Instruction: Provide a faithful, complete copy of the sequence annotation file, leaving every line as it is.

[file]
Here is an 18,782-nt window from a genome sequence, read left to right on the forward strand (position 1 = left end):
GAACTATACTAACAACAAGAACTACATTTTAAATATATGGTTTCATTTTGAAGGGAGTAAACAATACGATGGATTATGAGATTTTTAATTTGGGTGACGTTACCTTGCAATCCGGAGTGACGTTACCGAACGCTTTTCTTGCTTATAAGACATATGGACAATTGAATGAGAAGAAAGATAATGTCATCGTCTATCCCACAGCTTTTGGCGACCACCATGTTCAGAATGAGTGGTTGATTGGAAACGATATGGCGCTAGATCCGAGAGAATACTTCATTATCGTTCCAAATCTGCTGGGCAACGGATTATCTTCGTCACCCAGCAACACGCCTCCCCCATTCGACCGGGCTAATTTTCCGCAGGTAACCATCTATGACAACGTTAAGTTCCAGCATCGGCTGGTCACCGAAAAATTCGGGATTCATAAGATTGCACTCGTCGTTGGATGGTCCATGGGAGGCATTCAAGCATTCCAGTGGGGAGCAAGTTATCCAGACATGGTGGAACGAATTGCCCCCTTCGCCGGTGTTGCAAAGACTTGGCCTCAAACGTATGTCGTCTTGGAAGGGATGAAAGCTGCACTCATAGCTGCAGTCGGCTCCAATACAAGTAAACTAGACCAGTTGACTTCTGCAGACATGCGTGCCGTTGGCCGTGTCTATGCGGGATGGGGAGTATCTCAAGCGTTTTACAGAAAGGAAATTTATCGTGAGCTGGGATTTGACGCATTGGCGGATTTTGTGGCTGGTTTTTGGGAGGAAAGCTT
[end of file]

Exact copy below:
Here is an 18,782-nt window from a genome sequence, read left to right on the forward strand (position 1 = left end):
GAACTATACTAACAACAAGAACTACATTTTAAATATATGGTTTCATTTTGAAGGGAGTAAACAATACGATGGATTATGAGATTTTTAATTTGGGTGACGTTACCTTGCAATCCGGAGTGACGTTACCGAACGCTTTTCTTGCTTATAAGACATATGGACAATTGAATGAGAAGAAAGATAATGTCATCGTCTATCCCACAGCTTTTGGCGACCACCATGTTCAGAATGAGTGGTTGATTGGAAACGATATGGCGCTAGATCCGAGAGAATACTTCATTATCGTTCCAAATCTGCTGGGCAACGGATTATCTTCGTCACCCAGCAACACGCCTCCCCCATTCGACCGGGCTAATTTTCCGCAGGTAACCATCTATGACAACGTTAAGTTCCAGCATCGGCTGGTCACCGAAAAATTCGGGATTCATAAGATTGCACTCGTCGTTGGATGGTCCATGGGAGGCATTCAAGCATTCCAGTGGGGAGCAAGTTATCCAGACATGGTGGAACGAATTGCCCCCTTCGCCGGTGTTGCAAAGACTTGGCCTCAAACGTATGTCGTCTTGGAAGGGATGAAAGCTGCACTCATAGCTGCAGTCGGCTCCAATACAAGTAAACTAGACCAGTTGACTTCTGCAGACATGCGTGCCGTTGGCCGTGTCTATGCGGGATGGGGAGTATCTCAAGCGTTTTACAGAAAGGAAATTTATCGTGAGCTGGGATTTGACGCATTGGCGGATTTTGTGGCTGGTTTTTGGGAGGAAAGCTT